Are our universities out of control? Have they lost sight of their core missions? Do they know what they are doing?

They have spread across and between our cities over the past few years. Once, if you heard a reference to Massey, you could safely assume you were talking about an institution in Palmerston North at which the rest of the academic world could look down their noses in disdain. Now it's everywhere.

The end of free tertiary education paradoxically saw it mushroom. And the reason wasn't far to seek - suddenly there was money to be had from students.

But university should be the one place where you can still spend time concentrating on something that may have absolutely no relevance to the way you will earn your living for the rest of your life.


This is called an arts degree and there is research to show that it makes for at least slightly interesting human beings.

Allied with this fruitful time-wasting, universities used to provide an opportunity to flaunt standards of taste and decorum, not just in dress but particularly in attitudes to authority, so that those looking forward to decades of kowtowing to imperious judges and humouring the whims of obnoxious clients could get rebellion out of their systems.

Not now. Not if Vic University chancellor Sir Neville Jordan has his way. He saw red when student newspaper Salient made him the subject of the rather dated genre of the joke interview.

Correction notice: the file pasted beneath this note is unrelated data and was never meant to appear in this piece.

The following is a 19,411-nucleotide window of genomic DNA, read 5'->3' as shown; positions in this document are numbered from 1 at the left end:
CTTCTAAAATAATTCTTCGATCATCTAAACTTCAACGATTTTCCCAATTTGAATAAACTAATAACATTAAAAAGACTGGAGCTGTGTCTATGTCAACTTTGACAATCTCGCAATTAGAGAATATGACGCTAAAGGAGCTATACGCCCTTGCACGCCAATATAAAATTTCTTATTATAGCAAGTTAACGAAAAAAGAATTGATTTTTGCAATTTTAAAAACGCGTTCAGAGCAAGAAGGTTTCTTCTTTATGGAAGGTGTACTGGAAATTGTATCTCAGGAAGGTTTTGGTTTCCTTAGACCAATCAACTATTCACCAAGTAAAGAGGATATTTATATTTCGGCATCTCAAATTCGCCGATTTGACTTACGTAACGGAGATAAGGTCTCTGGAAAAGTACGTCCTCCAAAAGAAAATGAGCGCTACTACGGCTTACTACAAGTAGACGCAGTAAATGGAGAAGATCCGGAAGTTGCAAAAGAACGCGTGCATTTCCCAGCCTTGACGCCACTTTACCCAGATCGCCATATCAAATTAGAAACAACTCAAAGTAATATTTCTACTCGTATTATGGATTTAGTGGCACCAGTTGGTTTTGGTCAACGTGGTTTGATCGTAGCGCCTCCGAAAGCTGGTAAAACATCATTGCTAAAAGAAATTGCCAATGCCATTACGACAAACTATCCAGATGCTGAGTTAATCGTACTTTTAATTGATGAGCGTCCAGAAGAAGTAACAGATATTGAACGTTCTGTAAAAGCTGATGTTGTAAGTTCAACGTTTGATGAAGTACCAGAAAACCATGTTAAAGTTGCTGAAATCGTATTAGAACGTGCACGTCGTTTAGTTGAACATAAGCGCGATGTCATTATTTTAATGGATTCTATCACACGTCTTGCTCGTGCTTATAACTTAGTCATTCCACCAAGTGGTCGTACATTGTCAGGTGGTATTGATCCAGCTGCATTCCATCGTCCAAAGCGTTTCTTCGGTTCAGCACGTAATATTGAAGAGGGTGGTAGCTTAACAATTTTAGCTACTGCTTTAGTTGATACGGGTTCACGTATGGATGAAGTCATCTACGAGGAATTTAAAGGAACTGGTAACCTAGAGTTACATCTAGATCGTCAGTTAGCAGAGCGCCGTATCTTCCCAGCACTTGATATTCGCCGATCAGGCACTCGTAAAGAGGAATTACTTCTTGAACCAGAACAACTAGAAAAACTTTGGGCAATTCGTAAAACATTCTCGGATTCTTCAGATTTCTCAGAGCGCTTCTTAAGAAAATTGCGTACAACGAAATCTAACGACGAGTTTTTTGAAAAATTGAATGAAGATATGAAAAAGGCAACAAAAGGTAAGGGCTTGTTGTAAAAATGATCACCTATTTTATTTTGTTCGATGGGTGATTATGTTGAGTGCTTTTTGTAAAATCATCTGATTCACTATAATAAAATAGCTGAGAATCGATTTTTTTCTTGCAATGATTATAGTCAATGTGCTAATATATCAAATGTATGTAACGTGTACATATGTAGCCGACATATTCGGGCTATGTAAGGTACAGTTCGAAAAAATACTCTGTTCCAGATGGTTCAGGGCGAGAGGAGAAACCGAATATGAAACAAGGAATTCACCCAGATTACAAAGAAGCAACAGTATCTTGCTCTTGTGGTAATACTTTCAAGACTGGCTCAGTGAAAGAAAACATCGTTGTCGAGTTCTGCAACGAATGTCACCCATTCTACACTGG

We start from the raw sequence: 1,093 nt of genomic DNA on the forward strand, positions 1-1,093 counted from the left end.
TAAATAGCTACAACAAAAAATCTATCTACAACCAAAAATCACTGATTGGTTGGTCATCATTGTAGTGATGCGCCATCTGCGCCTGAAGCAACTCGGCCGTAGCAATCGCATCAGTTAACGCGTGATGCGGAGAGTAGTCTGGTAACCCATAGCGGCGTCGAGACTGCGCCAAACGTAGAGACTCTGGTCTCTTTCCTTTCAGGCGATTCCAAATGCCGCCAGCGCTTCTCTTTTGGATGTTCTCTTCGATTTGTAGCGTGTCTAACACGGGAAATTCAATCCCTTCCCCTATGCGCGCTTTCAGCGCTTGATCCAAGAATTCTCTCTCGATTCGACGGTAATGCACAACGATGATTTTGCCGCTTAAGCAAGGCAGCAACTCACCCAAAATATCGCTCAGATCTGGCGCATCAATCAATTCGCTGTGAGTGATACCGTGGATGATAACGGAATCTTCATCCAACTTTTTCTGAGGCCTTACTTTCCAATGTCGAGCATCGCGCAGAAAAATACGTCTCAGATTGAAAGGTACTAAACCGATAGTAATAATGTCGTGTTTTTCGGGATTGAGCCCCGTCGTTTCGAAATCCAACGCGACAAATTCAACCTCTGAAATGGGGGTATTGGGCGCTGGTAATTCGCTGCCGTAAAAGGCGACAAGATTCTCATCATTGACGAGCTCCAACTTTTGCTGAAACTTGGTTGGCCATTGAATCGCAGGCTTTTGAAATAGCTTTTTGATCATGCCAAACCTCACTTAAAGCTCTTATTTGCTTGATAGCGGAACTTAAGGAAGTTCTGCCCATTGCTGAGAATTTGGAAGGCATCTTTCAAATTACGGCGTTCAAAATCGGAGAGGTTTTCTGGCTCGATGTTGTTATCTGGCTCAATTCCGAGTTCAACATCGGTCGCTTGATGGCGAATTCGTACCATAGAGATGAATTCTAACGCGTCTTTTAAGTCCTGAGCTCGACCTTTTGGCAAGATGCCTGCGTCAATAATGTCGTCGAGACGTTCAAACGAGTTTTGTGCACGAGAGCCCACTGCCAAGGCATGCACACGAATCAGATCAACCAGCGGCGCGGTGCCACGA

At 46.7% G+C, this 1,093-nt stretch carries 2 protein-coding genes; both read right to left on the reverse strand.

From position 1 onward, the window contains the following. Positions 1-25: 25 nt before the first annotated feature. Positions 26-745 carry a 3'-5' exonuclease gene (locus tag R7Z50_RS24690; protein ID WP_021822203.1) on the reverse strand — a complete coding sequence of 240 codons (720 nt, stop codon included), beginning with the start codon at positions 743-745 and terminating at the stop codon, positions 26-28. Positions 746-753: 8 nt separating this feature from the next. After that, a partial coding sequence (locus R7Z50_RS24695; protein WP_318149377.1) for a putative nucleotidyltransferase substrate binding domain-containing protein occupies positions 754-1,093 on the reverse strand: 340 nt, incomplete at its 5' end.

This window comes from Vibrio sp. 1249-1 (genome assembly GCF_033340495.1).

In this example he was made to give the answer "Shaking lots of sweaty hands at graduation ceremonies" to the questions "What's the best part of your job?" and "What's the worst part of your job?"

Sir Neville didn't think anyone would realise this was satire. Well, that's a concern, isn't it? Someone who runs a university needs, among other qualities, the ability to recognise a joke when he lays eyes on it.

Instead, he provided proof of the maxim that if you don't have a sense of humour about yourself, then you don't have a sense of humour at all.

It's all a bit more serious now that universities have to focus on making money to pay for the new buildings to house the new students they have to get to pay for the buildings they have just put up.

Today's university teachers are also encouraged to be more engaging, which seems to me a retrograde step. Some are rumoured to teeter on the brink of being entertaining. But exposure to the dry don reading his entire lecture without looking up from the page was character building and encourages thinking for oneself - one of the main objects of a university education.


At least the kids mucking around doing BAs aren't suffering from the delusion that their piece of paper will be an entree into any sort of occupation, unlike those at the many private degree mills earning qualifications for jobs that aren't there.

There are so many of the latter that Andrew Little's suggestion of a return to free tertiary education for all and at any age looks foolhardy.

If he means free tertiary education in areas such as journalism, film and TV-making and all those other disciplines which thousands of students are currently studying with no prospect of ever finding employment in them, then this is a very a bad idea indeed. It's simply cruel to take children's money to, effectively, pay for something they will never be able to own.

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